Greek central banker Yannis Stournaras forecasts inflation in Europe at around 5.5 percent for 2023, essentially half of the current rate, unprecedented by Eurozone standards since 2022, in a wide-ranging podcast given to OT .
Asked about interest rates, Stournaras, the influential governor of the Bank of Greece (BoG) and a member of the ECB’s governing council, noted:
“I think we’ll now go towards more reasonable increases,” when querying on whether pending ECB rate hikes will be as pronounced as the previous one.
“It seems that we’re keeping inflation at 2 percent over the medium and long term and it also seems, for now at least, to be keeping wage demands at a level consistent with inflation at 2 percent over the medium and long term,” he added.
Specifically for inflation, he bases his forecasts, as he said, on the expected and projected reduction of rates in all fuser markets, including for electricity.
“While we saw Russian instrumentalizing natural gas by cutting the supply…in Europe we continued with the target model, pricing electricity based on the marginal price per unit, in which the unit was natural gas, something very expensive,” he said, adding that “greener” RES’s should have been bumped to the front of the list, with natural gas calculated last.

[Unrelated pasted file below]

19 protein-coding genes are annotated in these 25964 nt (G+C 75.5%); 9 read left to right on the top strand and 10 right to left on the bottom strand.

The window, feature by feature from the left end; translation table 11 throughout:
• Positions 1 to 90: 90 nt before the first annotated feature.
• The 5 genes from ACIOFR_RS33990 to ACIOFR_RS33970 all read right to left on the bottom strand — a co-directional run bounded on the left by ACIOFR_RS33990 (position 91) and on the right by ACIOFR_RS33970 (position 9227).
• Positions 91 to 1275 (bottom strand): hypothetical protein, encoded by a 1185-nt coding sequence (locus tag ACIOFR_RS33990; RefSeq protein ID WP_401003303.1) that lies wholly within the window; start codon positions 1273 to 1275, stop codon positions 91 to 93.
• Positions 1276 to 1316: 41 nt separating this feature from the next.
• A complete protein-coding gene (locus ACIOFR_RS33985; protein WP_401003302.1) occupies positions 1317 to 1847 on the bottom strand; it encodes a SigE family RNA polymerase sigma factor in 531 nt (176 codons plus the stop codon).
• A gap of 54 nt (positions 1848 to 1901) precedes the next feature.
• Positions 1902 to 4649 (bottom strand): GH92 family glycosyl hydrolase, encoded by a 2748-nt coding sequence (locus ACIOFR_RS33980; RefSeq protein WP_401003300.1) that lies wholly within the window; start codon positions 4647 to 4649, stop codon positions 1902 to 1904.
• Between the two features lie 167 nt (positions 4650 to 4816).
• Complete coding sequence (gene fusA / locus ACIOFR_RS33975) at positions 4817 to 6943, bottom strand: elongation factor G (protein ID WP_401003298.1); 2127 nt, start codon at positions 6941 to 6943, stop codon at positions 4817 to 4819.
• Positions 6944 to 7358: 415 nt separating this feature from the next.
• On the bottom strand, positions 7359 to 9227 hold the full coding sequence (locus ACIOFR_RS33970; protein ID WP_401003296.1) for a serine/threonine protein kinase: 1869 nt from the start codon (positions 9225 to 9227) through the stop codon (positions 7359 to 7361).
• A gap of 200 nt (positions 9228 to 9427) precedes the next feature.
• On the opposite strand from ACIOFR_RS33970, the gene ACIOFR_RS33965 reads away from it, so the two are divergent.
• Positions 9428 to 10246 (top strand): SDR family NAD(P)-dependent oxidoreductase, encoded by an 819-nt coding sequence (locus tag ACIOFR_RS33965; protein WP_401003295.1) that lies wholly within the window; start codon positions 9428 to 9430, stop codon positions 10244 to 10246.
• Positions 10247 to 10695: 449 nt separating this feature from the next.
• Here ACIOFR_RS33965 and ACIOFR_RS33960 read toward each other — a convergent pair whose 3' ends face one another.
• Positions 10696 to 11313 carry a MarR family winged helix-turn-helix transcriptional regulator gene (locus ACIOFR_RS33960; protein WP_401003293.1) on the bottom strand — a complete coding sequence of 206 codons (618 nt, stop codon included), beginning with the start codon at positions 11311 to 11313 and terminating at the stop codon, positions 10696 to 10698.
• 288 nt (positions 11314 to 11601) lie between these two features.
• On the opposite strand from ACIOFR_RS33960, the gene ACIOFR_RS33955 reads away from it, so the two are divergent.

Greek central banker Yannis Stournaras reminded of the stern warnings by the European Central Bank (ECB) and Europe’s central bankers over the risks entailed in crypto-currencies, in the wake of this month’s bankruptcy of crypto exchange platform FTX.
“You’ll remember that we had, long ago, warned about the major risks entailed in crypto-currencies. Luckily, European banks had not loaned (in crypto-currencies), in other words, they don’t have exposure vis-à-vis crypto-currency companies. However, many countries, and to a large extent, in the United States, people relatively below the average income level, invested money and are losing money. That’s where the main issue lies,” the influential Bank of Greece (BoG) governor said, adding:
“In Europe, thankfully, it’s a much less pronounced (phenomenon)… You’d see investment (in crypto-currencies) by eccentric American billionaires, or, by poorer people, who invested as if they’re playing (with money) in a casino. People, however, without knowledge, believed that this was a situation which would continuously rise… This is a very, very risky product,” he added.